Images from the Jayhawks game against the Hoyas at Verizon Center in Washington D.C.
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Brannen Greene and Kelly Oubre discuss victory at Georgetown.
Washington, D.C. The Georgetown basketball players, to a man, wore, “I Can’t Breathe,” T-shirts during warmups and the national anthem before Wednesday night’s 75-70 loss to Kansas University.
Hoyas senior center Joshua Smith explained that they did so to support the family of Eric Garner, who died in New York City after a policeman put him in a choke hold while arresting him for selling loose cigarettes. Garner’s last words were, “I Can’t Breathe.” Georgetown’s T-shirts were worn one week after a New York grand jury decided not to indict the police officer, which led to a number of NBA players wearing similar T-shirts.
“We didn’t wear the shirts to say that the cops were wrong or that the system was wrong, we just wore the shirts to show our condolences to the family,” Josh Smith said after totaling 20 points, five rebounds, two blocks and two steals. “Because no matter who you look at it, we don’t know who was right or wrong, but they still lost somebody and they won’t get that person back, so that was the main reason we wanted to wear the shirts, just to say we’re aware of what’s going on.
“We’re not choosing sides. We’re not saying who was right or who was wrong. We’re just looking out for the family because they’re the most important people right now in this whole thing, because with all the protests going on, they lost somebody.”
Teammate D’Vauntes Smith-Rivera added: “There were a variety of reasons we wanted to wear the shirts. There were quite a few families that lost their loved one ...with the Mike Brown case and Trayvon Martin also. We really wanted to represent all those families and send our condolences that way.”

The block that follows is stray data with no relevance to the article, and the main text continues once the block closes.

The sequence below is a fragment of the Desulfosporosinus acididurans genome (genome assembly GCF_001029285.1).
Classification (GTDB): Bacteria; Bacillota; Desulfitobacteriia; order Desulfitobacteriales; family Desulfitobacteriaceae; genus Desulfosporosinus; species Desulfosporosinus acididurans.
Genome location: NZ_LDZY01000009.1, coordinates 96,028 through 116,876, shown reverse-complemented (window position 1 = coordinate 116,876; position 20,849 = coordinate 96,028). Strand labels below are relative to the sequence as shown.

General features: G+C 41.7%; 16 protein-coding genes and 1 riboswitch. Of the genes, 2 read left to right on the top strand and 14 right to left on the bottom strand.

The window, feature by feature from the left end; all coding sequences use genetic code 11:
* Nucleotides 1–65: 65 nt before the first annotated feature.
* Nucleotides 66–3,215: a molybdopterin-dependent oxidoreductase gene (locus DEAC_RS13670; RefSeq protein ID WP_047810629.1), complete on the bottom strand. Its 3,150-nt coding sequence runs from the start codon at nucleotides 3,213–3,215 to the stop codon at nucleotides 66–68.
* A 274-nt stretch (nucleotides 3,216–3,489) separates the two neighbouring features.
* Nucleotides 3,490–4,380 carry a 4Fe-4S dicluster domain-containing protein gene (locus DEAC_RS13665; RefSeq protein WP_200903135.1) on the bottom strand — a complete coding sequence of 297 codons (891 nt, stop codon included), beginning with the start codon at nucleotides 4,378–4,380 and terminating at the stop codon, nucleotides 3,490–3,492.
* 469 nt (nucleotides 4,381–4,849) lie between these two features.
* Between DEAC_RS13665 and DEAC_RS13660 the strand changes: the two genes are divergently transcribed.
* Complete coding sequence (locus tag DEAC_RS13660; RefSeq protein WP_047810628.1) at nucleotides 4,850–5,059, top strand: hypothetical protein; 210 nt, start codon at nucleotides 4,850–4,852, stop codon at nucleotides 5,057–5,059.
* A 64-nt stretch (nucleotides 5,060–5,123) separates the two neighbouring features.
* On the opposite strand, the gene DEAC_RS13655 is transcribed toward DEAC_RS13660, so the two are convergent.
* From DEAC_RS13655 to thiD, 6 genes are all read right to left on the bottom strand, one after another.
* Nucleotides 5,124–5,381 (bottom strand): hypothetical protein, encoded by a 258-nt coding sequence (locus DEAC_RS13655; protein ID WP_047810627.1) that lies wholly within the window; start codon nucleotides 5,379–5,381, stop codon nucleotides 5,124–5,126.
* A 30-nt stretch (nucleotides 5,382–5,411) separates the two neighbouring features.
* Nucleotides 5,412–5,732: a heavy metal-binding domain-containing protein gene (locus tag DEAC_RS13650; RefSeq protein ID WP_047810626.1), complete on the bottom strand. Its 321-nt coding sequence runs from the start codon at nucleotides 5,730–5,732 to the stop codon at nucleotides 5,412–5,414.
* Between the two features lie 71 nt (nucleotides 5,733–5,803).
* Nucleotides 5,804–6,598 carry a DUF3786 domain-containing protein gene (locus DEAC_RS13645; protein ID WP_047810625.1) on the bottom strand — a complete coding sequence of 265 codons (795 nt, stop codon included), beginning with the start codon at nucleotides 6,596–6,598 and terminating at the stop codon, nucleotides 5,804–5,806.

Georgetown coach John Thompson III said the entire team watched the verdict in the Ferguson, Missouri, case in which Brown died after being shot by a police officer in an August 9 incident and the grand jury decided not to charge the officer. Since then, Thompson said, he has had several conversations with his team.
“I thought they wanted to do it the other day and I thought it was important before you jump out there, we had several conversations about what’s going on and what does it mean and why do you want to go out there,” Thompson said.
Thompson stressed that the players did not wear the T-shirts to start a trend.
“The emotions and the feelings in the locker room are all over the place, meaning it’s not necessarily everyone feels the same way,” Thompson said. “The emotions are from fear to frustration to confusion to anger and the reasons why every individual wanted to wear it is all over the place, too, which is probably pretty consistent with the emotions and the feelings across the country right now. I think the group wanted to possibly put ourselves in a position to be a part of a process to help where there is positive change as opposed to just negative reactions.”
When a reporter started a question by saying that his father, John Thompson, never hesitated to make a statement, the Hall of Fame coach, who was standing in the back of the room, joined the conversation.
“What did he say?” Thompson the father said.
The reporter repeated what he had asked and Thompson the father weighed in with his deep, strong voice.
“This is a (expletive) school, man,” the former Georgetown coach said. “That’s your responsibility to deal with things like that. This is not a ... damn pro team.”